DISASTERS

Sex and the drought: San Francisco hopes sexy ads coax more savings from water-thrifty city

  • This image is a copy of an ad created and released by the San Francisco Public Utilities Commission. San Francisco is hoping racier-yet ads promoting water conservation _ like “Go Full Frontal,” for water-saving front-loading washers _ will encourage Bay Area residents to save yet more, to meet a state-mandated 10 percent cut in water use for the drought. Even with sexy public service announcements, it may be a tough sell. Bay Area residents already are among the thriftiest water users in the state, and the area’s water reservoirs are 90 percent full.  (AP Photo/San Francisco Public Utilities Commission)

    This image is a copy of an ad created and released by the San Francisco Public Utilities Commission. San Francisco is hoping racier-yet ads promoting water conservation _ like “Go Full Frontal,” for water-saving front-loading washers _ will encourage Bay Area residents to save yet more, to meet a state-mandated 10 percent cut in water use for the drought. Even with sexy public service announcements, it may be a tough sell. Bay Area residents already are among the thriftiest water users in the state, and the area’s water reservoirs are 90 percent full. (AP Photo/San Francisco Public Utilities Commission)  (The Associated Press)

  • This image is a copy of an ad created and released by the San Francisco Public Utilities Commission. San Francisco is hoping racier-yet ads promoting water conservation _ like “Go Full Frontal,” for water-saving front-loading washers _ will encourage Bay Area residents to save yet more, to meet a state-mandated 10 percent cut in water use for the drought. Even with sexy public service announcements, it may be a tough sell. Bay Area residents already are among the thriftiest water users in the state, and the area’s water reservoirs are 90 percent full.  (AP Photo/San Francisco Public Utilities Commission)

    This image is a copy of an ad created and released by the San Francisco Public Utilities Commission. San Francisco is hoping racier-yet ads promoting water conservation _ like “Go Full Frontal,” for water-saving front-loading washers _ will encourage Bay Area residents to save yet more, to meet a state-mandated 10 percent cut in water use for the drought. Even with sexy public service announcements, it may be a tough sell. Bay Area residents already are among the thriftiest water users in the state, and the area’s water reservoirs are 90 percent full. (AP Photo/San Francisco Public Utilities Commission)  (The Associated Press)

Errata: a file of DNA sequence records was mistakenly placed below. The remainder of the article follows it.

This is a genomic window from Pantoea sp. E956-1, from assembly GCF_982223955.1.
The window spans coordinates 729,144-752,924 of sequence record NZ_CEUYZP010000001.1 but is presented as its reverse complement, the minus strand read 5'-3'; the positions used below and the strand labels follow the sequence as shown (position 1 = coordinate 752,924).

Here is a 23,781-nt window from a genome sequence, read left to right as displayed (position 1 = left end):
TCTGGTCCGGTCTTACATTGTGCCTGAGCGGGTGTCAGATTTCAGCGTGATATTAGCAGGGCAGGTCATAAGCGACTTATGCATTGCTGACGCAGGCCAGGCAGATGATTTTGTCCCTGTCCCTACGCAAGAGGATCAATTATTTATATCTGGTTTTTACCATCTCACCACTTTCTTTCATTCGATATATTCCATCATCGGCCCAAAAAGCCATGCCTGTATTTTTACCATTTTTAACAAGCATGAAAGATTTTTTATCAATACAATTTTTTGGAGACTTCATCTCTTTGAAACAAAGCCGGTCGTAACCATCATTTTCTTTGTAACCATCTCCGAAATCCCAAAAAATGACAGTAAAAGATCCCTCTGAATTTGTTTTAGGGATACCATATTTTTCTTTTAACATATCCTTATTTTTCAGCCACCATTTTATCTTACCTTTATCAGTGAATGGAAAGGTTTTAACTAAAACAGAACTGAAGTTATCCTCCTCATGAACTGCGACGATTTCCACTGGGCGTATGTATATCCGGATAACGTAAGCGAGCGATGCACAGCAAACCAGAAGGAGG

• This image is a copy of an ad created and released by the San Francisco Public Utilities Commission. San Francisco is hoping racier-yet ads promoting water conservation _ like “Go Full Frontal,” for water-saving front-loading washers _ will encourage Bay Area residents to save yet more, to meet a state-mandated 10 percent cut in water use for the drought. Even with sexy public service announcements, it may be a tough sell. Bay Area residents already are among the thriftiest water users in the state, and the area’s water reservoirs are 90 percent full.  (AP Photo/San Francisco Public Utilities Commission)

    This image is a copy of an ad created and released by the San Francisco Public Utilities Commission. San Francisco is hoping racier-yet ads promoting water conservation _ like “Go Full Frontal,” for water-saving front-loading washers _ will encourage Bay Area residents to save yet more, to meet a state-mandated 10 percent cut in water use for the drought. Even with sexy public service announcements, it may be a tough sell. Bay Area residents already are among the thriftiest water users in the state, and the area’s water reservoirs are 90 percent full. (AP Photo/San Francisco Public Utilities Commission)  (The Associated Press)

San Francisco Bay Area water officials are urging residents to go "full-frontal" and take short, steamy showers.

The sexy messages are contained in new public service ads intended to draw attention to the serious message of conservation.

San Francisco Public Utilities Commission spokesman Tyrone Jue said Wednesday the ads will appear on billboards, social media and TV, with the full-frontal line urging people to buy water thrifty, front-loading washing machines.

The ads are rolling out as the four-year drought drags on and the state launches mandatory 25 percent water conservation by cities and towns.

San Francisco residents use an average of just 44 gallons of water a day. By comparison, individuals in some parts of Southern California average 368 gallons.